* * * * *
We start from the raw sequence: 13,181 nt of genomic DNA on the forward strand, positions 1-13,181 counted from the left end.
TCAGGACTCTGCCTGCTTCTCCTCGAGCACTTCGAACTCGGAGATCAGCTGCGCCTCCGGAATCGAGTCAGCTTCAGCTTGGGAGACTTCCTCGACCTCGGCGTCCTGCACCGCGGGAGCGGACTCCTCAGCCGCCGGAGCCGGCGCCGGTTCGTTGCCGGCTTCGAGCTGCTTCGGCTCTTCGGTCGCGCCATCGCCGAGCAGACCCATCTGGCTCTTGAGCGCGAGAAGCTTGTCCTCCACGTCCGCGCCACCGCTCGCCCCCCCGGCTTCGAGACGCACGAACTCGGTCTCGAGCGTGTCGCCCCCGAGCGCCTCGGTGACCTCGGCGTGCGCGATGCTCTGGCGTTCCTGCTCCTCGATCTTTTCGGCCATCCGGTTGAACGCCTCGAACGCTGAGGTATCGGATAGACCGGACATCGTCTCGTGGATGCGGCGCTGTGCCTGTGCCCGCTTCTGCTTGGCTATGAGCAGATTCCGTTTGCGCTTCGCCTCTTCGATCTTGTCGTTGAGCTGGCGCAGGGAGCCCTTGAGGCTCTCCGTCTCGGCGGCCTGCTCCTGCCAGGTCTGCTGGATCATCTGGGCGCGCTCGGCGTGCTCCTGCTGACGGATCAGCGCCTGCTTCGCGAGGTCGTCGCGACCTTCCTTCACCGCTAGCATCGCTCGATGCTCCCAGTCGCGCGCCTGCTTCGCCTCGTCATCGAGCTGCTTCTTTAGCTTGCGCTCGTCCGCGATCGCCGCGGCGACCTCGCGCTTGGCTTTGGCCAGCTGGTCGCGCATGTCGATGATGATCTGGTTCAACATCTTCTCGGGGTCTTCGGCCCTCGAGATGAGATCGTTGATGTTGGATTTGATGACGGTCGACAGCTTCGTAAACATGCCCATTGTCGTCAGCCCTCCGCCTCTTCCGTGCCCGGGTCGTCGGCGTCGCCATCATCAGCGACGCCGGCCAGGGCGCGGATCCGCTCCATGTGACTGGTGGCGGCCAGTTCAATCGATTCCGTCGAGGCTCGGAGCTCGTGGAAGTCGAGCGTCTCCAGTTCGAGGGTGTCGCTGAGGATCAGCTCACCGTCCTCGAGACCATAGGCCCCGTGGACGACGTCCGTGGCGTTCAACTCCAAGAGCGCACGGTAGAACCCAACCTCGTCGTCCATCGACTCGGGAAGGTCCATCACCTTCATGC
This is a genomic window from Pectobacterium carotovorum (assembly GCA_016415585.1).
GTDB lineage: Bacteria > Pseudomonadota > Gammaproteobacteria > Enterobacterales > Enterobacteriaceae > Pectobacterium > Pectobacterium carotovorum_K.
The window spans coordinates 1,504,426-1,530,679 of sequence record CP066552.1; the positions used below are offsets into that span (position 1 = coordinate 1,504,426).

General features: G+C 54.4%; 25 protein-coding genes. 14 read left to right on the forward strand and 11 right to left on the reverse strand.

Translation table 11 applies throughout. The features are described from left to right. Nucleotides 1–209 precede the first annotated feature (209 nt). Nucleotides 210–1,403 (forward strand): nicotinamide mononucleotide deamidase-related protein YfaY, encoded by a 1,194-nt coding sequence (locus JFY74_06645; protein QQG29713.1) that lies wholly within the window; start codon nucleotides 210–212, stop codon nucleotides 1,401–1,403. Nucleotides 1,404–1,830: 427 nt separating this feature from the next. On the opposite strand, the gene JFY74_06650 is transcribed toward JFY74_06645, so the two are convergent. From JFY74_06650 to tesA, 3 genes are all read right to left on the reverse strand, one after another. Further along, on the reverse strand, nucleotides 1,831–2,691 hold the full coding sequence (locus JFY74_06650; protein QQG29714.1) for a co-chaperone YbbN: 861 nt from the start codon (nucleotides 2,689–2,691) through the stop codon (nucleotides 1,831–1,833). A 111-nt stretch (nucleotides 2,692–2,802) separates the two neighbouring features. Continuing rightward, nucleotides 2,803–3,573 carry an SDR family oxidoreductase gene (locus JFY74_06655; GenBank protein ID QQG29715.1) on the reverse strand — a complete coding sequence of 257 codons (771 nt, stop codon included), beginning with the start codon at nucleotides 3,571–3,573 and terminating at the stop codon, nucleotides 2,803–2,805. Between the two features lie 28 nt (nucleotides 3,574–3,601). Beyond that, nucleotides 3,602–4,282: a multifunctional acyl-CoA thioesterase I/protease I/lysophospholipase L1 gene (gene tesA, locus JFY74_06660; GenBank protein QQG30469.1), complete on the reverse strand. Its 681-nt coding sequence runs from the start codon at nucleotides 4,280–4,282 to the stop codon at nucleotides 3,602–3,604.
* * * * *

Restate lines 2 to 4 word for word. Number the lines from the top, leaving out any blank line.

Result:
TCAGGACTCTGCCTGCTTCTCCTCGAGCACTTCGAACTCGGAGATCAGCTGCGCCTCCGGAATCGAGTCAGCTTCAGCTTGGGAGACTTCCTCGACCTCGGCGTCCTGCACCGCGGGAGCGGACTCCTCAGCCGCCGGAGCCGGCGCCGGTTCGTTGCCGGCTTCGAGCTGCTTCGGCTCTTCGGTCGCGCCATCGCCGAGCAGACCCATCTGGCTCTTGAGCGCGAGAAGCTTGTCCTCCACGTCCGCGCCACCGCTCGCCCCCCCGGCTTCGAGACGCACGAACTCGGTCTCGAGCGTGTCGCCCCCGAGCGCCTCGGTGACCTCGGCGTGCGCGATGCTCTGGCGTTCCTGCTCCTCGATCTTTTCGGCCATCCGGTTGAACGCCTCGAACGCTGAGGTATCGGATAGACCGGACATCGTCTCGTGGATGCGGCGCTGTGCCTGTGCCCGCTTCTGCTTGGCTATGAGCAGATTCCGTTTGCGCTTCGCCTCTTCGATCTTGTCGTTGAGCTGGCGCAGGGAGCCCTTGAGGCTCTCCGTCTCGGCGGCCTGCTCCTGCCAGGTCTGCTGGATCATCTGGGCGCGCTCGGCGTGCTCCTGCTGACGGATCAGCGCCTGCTTCGCGAGGTCGTCGCGACCTTCCTTCACCGCTAGCATCGCTCGATGCTCCCAGTCGCGCGCCTGCTTCGCCTCGTCATCGAGCTGCTTCTTTAGCTTGCGCTCGTCCGCGATCGCCGCGGCGACCTCGCGCTTGGCTTTGGCCAGCTGGTCGCGCATGTCGATGATGATCTGGTTCAACATCTTCTCGGGGTCTTCGGCCCTCGAGATGAGATCGTTGATGTTGGATTTGATGACGGTCGACAGCTTCGTAAACATGCCCATTGTCGTCAGCCCTCCGCCTCTTCCGTGCCCGGGTCGTCGGCGTCGCCATCATCAGCGACGCCGGCCAGGGCGCGGATCCGCTCCATGTGACTGGTGGCGGCCAGTTCAATCGATTCCGTCGAGGCTCGGAGCTCGTGGAAGTCGAGCGTCTCCAGTTCGAGGGTGTCGCTGAGGATCAGCTCACCGTCCTCGAGACCATAGGCCCCGTGGACGACGTCCGTGGCGTTCAACTCCAAGAGCGCACGGTAGAACCCAACCTCGTCGTCCATCGACTCGGGAAGGTCCATCACCTTCATGC
This is a genomic window from Pectobacterium carotovorum (assembly GCA_016415585.1).
GTDB lineage: Bacteria > Pseudomonadota > Gammaproteobacteria > Enterobacterales > Enterobacteriaceae > Pectobacterium > Pectobacterium carotovorum_K.